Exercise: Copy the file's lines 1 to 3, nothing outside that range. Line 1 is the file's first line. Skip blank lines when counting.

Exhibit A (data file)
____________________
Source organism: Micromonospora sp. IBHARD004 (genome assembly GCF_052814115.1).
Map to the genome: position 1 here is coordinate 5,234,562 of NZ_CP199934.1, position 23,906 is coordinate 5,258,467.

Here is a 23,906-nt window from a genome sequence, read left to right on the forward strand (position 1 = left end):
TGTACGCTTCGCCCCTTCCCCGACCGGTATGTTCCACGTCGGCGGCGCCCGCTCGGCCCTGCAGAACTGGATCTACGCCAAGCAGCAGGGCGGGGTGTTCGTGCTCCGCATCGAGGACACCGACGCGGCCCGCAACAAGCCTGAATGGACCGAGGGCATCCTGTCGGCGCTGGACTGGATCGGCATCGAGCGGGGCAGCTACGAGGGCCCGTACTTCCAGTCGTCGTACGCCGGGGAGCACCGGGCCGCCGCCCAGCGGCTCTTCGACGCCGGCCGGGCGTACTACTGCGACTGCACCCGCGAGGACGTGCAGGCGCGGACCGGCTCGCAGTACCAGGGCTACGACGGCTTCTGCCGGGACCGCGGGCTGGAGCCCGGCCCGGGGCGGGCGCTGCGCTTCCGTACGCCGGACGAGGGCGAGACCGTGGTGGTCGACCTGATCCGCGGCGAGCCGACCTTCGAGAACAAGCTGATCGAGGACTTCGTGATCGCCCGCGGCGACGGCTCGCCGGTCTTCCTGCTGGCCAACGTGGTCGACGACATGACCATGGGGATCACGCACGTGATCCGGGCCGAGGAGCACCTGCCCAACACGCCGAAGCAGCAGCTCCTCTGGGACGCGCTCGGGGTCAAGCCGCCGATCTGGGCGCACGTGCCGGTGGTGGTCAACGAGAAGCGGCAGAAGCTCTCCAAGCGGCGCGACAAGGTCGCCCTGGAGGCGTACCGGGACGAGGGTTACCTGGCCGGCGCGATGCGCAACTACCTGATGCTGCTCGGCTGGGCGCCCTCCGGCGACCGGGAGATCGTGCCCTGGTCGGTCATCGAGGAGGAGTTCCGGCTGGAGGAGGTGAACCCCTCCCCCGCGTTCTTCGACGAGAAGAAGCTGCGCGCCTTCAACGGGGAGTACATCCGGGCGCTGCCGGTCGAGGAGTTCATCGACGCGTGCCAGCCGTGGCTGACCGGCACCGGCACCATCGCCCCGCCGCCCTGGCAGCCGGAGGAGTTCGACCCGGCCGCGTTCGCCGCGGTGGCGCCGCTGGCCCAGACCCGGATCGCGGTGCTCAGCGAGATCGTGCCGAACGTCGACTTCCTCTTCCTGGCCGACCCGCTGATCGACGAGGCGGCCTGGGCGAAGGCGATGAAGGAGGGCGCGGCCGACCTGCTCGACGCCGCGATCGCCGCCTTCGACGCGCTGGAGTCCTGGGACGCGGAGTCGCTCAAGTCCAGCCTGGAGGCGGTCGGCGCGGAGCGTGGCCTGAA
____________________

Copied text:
Source organism: Micromonospora sp. IBHARD004 (genome assembly GCF_052814115.1).
Map to the genome: position 1 here is coordinate 5,234,562 of NZ_CP199934.1, position 23,906 is coordinate 5,258,467.

Here is a 23,906-nt window from a genome sequence, read left to right on the forward strand (position 1 = left end):